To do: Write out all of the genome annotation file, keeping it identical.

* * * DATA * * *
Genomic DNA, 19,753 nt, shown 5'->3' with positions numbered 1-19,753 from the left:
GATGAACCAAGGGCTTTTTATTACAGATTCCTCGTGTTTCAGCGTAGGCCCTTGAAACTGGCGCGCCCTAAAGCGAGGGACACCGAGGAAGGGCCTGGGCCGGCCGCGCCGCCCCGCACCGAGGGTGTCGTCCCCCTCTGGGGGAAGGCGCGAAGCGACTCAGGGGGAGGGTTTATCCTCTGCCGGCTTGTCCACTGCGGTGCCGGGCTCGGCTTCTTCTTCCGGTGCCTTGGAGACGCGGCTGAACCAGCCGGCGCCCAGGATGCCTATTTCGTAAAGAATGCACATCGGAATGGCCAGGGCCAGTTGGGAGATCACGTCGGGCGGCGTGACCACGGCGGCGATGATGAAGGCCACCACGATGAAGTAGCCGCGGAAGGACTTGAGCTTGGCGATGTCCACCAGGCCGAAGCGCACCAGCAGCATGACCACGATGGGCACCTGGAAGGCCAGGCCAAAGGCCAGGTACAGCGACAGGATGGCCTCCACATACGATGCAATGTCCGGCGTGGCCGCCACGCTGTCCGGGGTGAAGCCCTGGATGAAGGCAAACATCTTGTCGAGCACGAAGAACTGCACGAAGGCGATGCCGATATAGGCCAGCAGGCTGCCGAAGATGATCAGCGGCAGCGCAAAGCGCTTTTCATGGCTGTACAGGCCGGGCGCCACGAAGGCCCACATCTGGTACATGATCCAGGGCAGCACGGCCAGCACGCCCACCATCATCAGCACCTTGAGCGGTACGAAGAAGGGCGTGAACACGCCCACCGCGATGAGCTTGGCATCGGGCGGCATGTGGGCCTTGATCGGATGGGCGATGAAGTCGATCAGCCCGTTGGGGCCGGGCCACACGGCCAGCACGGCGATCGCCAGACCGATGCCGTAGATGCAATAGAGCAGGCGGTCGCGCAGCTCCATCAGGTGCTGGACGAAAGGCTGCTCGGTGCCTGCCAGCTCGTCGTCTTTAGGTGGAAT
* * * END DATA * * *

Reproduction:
Genomic DNA, 19,753 nt, shown 5'->3' with positions numbered 1-19,753 from the left:
GATGAACCAAGGGCTTTTTATTACAGATTCCTCGTGTTTCAGCGTAGGCCCTTGAAACTGGCGCGCCCTAAAGCGAGGGACACCGAGGAAGGGCCTGGGCCGGCCGCGCCGCCCCGCACCGAGGGTGTCGTCCCCCTCTGGGGGAAGGCGCGAAGCGACTCAGGGGGAGGGTTTATCCTCTGCCGGCTTGTCCACTGCGGTGCCGGGCTCGGCTTCTTCTTCCGGTGCCTTGGAGACGCGGCTGAACCAGCCGGCGCCCAGGATGCCTATTTCGTAAAGAATGCACATCGGAATGGCCAGGGCCAGTTGGGAGATCACGTCGGGCGGCGTGACCACGGCGGCGATGATGAAGGCCACCACGATGAAGTAGCCGCGGAAGGACTTGAGCTTGGCGATGTCCACCAGGCCGAAGCGCACCAGCAGCATGACCACGATGGGCACCTGGAAGGCCAGGCCAAAGGCCAGGTACAGCGACAGGATGGCCTCCACATACGATGCAATGTCCGGCGTGGCCGCCACGCTGTCCGGGGTGAAGCCCTGGATGAAGGCAAACATCTTGTCGAGCACGAAGAACTGCACGAAGGCGATGCCGATATAGGCCAGCAGGCTGCCGAAGATGATCAGCGGCAGCGCAAAGCGCTTTTCATGGCTGTACAGGCCGGGCGCCACGAAGGCCCACATCTGGTACATGATCCAGGGCAGCACGGCCAGCACGCCCACCATCATCAGCACCTTGAGCGGTACGAAGAAGGGCGTGAACACGCCCACCGCGATGAGCTTGGCATCGGGCGGCATGTGGGCCTTGATCGGATGGGCGATGAAGTCGATCAGCCCGTTGGGGCCGGGCCACACGGCCAGCACGGCGATCGCCAGACCGATGCCGTAGATGCAATAGAGCAGGCGGTCGCGCAGCTCCATCAGGTGCTGGACGAAAGGCTGCTCGGTGCCTGCCAGCTCGTCGTCTTTAGGTGGAAT